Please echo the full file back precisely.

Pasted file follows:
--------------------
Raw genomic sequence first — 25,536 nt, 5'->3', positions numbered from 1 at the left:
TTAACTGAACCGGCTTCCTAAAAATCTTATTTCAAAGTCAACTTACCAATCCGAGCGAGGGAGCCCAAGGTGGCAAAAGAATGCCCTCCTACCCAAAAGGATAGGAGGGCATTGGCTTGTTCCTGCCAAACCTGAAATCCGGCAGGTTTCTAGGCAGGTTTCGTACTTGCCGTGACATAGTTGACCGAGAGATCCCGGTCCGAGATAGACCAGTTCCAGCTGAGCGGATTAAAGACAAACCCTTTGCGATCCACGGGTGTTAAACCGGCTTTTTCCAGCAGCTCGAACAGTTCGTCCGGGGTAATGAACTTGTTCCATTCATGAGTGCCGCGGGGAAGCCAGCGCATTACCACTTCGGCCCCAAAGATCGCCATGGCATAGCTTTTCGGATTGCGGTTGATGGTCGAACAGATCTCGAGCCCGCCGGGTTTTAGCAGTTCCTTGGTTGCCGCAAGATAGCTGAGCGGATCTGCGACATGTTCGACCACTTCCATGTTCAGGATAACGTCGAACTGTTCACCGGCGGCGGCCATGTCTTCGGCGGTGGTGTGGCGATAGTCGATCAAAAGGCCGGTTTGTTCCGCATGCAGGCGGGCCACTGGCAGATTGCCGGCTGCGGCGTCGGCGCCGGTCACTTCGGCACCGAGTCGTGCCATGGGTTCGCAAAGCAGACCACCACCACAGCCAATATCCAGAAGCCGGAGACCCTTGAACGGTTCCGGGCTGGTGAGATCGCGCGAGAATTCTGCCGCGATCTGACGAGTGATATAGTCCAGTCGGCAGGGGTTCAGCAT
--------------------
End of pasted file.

Raw genomic sequence first — 25,536 nt, 5'->3', positions numbered from 1 at the left:
TTAACTGAACCGGCTTCCTAAAAATCTTATTTCAAAGTCAACTTACCAATCCGAGCGAGGGAGCCCAAGGTGGCAAAAGAATGCCCTCCTACCCAAAAGGATAGGAGGGCATTGGCTTGTTCCTGCCAAACCTGAAATCCGGCAGGTTTCTAGGCAGGTTTCGTACTTGCCGTGACATAGTTGACCGAGAGATCCCGGTCCGAGATAGACCAGTTCCAGCTGAGCGGATTAAAGACAAACCCTTTGCGATCCACGGGTGTTAAACCGGCTTTTTCCAGCAGCTCGAACAGTTCGTCCGGGGTAATGAACTTGTTCCATTCATGAGTGCCGCGGGGAAGCCAGCGCATTACCACTTCGGCCCCAAAGATCGCCATGGCATAGCTTTTCGGATTGCGGTTGATGGTCGAACAGATCTCGAGCCCGCCGGGTTTTAGCAGTTCCTTGGTTGCCGCAAGATAGCTGAGCGGATCTGCGACATGTTCGACCACTTCCATGTTCAGGATAACGTCGAACTGTTCACCGGCGGCGGCCATGTCTTCGGCGGTGGTGTGGCGATAGTCGATCAAAAGGCCGGTTTGTTCCGCATGCAGGCGGGCCACTGGCAGATTGCCGGCTGCGGCGTCGGCGCCGGTCACTTCGGCACCGAGTCGTGCCATGGGTTCGCAAAGCAGACCACCACCACAGCCAATATCCAGAAGCCGGAGACCCTTGAACGGTTCCGGGCTGGTGAGATCGCGCGAGAATTCTGCCGCGATCTGACGAGTGATATAGTCCAGTCGGCAGGGGTTCAGCAT